Jars of Clay

The Long Fall Back to Earth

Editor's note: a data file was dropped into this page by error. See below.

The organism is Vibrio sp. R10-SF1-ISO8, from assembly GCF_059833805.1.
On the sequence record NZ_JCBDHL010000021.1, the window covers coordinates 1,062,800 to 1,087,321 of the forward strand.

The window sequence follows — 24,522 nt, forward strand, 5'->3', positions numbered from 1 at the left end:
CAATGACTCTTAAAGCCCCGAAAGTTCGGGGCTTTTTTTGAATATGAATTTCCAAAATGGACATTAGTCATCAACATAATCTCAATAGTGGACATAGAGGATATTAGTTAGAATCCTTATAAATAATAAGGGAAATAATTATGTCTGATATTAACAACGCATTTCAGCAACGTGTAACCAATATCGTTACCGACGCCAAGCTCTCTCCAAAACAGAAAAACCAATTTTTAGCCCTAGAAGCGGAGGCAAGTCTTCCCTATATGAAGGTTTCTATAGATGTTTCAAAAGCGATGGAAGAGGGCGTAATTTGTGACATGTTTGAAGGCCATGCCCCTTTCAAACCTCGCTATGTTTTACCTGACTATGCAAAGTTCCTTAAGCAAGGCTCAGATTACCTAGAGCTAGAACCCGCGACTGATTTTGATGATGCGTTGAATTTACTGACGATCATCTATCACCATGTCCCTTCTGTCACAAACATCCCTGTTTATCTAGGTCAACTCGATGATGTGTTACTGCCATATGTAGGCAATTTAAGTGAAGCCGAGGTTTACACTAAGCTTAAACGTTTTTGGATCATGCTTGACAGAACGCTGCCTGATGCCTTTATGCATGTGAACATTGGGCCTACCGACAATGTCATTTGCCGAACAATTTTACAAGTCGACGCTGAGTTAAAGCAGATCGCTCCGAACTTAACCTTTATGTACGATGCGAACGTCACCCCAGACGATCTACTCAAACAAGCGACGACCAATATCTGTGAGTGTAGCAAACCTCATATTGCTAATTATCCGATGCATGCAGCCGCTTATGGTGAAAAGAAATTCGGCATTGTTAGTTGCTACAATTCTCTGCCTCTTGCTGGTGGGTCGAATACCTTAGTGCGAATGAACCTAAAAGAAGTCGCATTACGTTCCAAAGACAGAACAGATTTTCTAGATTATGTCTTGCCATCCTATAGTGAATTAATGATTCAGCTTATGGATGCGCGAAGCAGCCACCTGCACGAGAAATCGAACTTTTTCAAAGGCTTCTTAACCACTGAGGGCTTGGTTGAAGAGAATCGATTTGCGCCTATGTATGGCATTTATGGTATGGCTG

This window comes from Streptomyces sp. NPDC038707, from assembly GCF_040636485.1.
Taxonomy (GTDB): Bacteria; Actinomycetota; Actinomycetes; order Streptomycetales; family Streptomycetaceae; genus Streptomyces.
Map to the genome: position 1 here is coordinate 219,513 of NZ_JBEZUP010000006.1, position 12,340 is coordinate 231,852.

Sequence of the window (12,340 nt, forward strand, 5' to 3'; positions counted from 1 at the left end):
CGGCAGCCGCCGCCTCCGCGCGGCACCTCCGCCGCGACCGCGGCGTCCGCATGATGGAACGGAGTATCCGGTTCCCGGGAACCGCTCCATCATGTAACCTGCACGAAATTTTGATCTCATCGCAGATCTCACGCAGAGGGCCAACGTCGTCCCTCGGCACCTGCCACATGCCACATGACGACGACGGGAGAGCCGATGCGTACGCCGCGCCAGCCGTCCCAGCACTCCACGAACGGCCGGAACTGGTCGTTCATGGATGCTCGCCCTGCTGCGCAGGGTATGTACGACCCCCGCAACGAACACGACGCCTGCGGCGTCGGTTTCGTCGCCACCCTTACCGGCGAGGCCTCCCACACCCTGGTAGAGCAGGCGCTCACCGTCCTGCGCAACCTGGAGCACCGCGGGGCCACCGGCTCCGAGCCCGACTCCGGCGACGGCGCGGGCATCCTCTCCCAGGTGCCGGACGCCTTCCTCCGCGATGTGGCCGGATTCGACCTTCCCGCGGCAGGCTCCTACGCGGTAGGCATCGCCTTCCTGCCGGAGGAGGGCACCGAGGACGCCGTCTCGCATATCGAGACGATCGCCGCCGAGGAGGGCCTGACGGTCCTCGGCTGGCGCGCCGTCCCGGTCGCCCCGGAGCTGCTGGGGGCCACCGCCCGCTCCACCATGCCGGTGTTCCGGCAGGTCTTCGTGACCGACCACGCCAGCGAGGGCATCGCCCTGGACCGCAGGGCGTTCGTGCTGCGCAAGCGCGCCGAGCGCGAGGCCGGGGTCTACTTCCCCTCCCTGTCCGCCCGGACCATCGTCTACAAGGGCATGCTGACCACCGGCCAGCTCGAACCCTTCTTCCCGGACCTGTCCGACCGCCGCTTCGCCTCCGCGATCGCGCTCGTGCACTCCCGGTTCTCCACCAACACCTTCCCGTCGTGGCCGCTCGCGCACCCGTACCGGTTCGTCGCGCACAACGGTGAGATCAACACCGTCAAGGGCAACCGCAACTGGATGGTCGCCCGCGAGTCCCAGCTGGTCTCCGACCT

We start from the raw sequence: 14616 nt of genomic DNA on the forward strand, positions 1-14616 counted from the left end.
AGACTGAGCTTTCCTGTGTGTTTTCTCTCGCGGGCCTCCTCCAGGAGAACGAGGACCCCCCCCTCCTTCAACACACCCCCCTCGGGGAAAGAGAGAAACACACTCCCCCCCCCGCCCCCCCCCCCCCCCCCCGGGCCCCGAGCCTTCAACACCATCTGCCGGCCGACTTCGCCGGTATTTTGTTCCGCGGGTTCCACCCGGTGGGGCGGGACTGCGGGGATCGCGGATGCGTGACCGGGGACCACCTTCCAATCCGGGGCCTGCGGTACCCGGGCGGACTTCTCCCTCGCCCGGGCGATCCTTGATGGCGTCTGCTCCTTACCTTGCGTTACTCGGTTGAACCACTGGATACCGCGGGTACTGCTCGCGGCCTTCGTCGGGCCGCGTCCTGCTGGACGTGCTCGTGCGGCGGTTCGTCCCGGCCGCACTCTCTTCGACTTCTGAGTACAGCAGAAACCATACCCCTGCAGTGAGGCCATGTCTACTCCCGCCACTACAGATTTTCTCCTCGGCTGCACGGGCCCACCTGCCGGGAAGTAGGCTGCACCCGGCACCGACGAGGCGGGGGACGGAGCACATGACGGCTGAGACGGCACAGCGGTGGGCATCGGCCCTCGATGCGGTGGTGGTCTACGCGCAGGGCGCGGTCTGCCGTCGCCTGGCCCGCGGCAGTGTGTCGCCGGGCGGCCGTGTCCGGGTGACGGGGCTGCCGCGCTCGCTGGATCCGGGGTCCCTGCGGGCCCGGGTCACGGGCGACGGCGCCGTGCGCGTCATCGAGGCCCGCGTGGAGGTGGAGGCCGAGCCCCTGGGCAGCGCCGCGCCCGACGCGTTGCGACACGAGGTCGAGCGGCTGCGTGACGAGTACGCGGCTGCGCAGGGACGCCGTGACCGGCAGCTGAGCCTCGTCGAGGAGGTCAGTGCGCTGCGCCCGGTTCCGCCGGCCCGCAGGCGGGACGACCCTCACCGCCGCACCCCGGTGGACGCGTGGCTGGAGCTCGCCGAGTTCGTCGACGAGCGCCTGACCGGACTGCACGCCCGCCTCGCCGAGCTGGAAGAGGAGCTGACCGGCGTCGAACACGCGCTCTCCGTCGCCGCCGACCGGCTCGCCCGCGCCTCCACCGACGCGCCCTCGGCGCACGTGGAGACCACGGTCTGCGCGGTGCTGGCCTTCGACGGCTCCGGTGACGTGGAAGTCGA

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For all the critical adoration lavished on them over the years, the biggest thorn in Jars of Clay's side continues to be their critics. In the 15 or so years the band has been in operation, CCM scribes have time and again missed the boat and misconstrued them as something they're not: a rock group. Somewhere, somehow, someone once decided to christen them that, and since then everyone has pretty much run with it. A more fitting home for the foursome is in the realm of alternative pop, particularly in light of The Long Fall Back to Earth, their first non-seasonal full-length as an independent, and easily their most fanciful recordings to date. Sure to surprise even the staunchest Jarheads, The Long Fall sees the quartet adopting, in varying degrees, the electronic pop stylings of David Bowie, the Flaming Lips, and MGMT, partially furloughing their live rhythm section in favor of one inspired by the ‘80s -- keyboardist Charlie Lowell must've had a field day. The bass-drum dynamic was never critical to their method, anyway, so all the electronic gadgetry happens to suit them well, particularly in bouncy, joyful anthems like "Closer" and "Don't Stop," where the synth-tastic nature of the cuts belies the overall somber tone of the entire record. It all makes for an apt, if not a bit harrowing accompaniment to the album's theme -- a stark, honest-to-God look at human relationships, warts and all. Occasionally, the sentiments tend towards the mushy ("There Might Be a Light," "Heart"), but, on the whole, the Jars clan is too cerebral to play it safe with boy-meets-girl pleasantries. Instead, they are at their best when they offer candid snapshots on everything from breaking up ("Headphones") to forgiving oneself ("Boys"), and reconciliation ("Safe to Land"). The endings aren't always happy, much less conclusive, but they're otherwise genuine and true to the messiness of life's interactions. This commitment to authenticity and the band's refusal to not spell everything out for the listener are what makes The Long Fall Back to Earth a rewarding project -- perhaps not their most accessible, but certainly one that grows more meaningful each time around.

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